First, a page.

Boys in the Hoods

Last week, I went on a small rant of sorts regarding the low esteem Gospel/CCM seems to get from the so-called music establishment and media, specifically the Associated Press. I went on to describe how certain albums that were listed far down on the Grammy awards results actually were more popular than albums given a more prominent position, based on Amazon sales rankings.

Apparently I left something out myself.

Presenting the 41st most popular album on Amazon as of July 28" Chant:Music for the Soul. This compilation of twenty-nine Gregorian chants in ecclesiastical Latin is produced by the Cistercian Monks of Stift Heiligenkreuz. This record is also #9 on Barnes & Noble, who apparently sell more classical than Kayne West.

I bring this up to point out that sometimes we need to look beyond what we are used to. Now, I'm not suggesting that any of us evangelical worship leaders kick up some ecclesiastical Latin next Sunday, sliding it in after a Hillsong tune. But as contributor Paul Basden points out in the excellent Exploring the Worship Spectrum:Six Views, formal liturgical worship is very vertical. Perhaps it's my Catholic upbringing, but there is something about a hymn or chant in Latin that transcends all the arguments about worship styles, what instruments are appropriate, et cetera, ad nauseum.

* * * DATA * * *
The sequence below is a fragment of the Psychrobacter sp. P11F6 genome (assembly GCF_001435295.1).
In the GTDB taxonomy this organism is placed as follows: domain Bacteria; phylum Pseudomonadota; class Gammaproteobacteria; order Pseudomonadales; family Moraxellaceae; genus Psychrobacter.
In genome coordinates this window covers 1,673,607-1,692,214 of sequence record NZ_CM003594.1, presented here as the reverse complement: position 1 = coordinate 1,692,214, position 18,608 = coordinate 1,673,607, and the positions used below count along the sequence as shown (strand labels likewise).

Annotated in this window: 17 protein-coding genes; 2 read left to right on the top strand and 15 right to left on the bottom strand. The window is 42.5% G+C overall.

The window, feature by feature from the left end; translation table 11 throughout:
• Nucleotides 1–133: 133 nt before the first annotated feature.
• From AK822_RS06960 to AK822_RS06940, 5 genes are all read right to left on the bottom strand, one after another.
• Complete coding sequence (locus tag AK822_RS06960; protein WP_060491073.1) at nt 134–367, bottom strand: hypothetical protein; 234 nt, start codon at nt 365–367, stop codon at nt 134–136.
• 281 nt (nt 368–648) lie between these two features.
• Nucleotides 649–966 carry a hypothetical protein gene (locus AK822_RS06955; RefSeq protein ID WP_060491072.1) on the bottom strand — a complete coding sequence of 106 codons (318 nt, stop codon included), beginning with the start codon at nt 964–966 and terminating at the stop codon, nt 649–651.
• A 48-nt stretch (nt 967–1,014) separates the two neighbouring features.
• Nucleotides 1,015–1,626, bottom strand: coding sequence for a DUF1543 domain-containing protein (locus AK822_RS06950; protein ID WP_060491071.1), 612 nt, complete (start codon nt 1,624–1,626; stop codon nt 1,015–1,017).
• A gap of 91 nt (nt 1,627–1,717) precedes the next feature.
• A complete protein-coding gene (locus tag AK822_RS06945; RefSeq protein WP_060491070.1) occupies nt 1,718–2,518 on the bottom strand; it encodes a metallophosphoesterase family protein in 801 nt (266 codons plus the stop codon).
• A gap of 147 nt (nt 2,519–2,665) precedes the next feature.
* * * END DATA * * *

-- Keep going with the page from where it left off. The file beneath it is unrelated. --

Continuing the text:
Fred McKinnon wrote a post about singing in church, asking "Aren't we supposed to sing?" Imagine now, singing, not just basic I-IV-V chords and a catchy if syrupy hook, but a pure, vertical worship in a language that has little value except enriching the mind and worshipping God. No one swears in Latin anymore. No one curses their brother, says words of hatred, or lies. People speak Latin to bring understanding, precision, enrichment, and worship. Latin is the language of law, medicine, and teaching. A hymn or chant in Latin has an etheral spirit about it.

The chants are surprisingly soothing as well. I'll admit it; modern hip-hop/rap makes me angry. Rock music causes my heart to pump faster. Jazz sets my toes a-tappin. These chants, though, make me want to sit back and close my eyes and contemplate God who made me.

It's cheating, I know. The years of Latin I took in high school and fourteen years of Catholic education allow me to read those complicated titles and understand, and even recognize what some of the songs are. But I'm not even saying to buy this record; just to open yourself up to something new, different, and a little bit classic.


  1. MIchael,
    Thanks for the link. I love this article - it's really eye-opening. I wonder if you'd give us permission to copy part of it and re-publish on TheWorshipCommunity.Com, giving you credit, of course?

    Let me know,

  2. In the words of Jack and Gibbs, "Take what you can, give nothing back!" If you think this can be significant to someone, copy away. And thanks for noticing.



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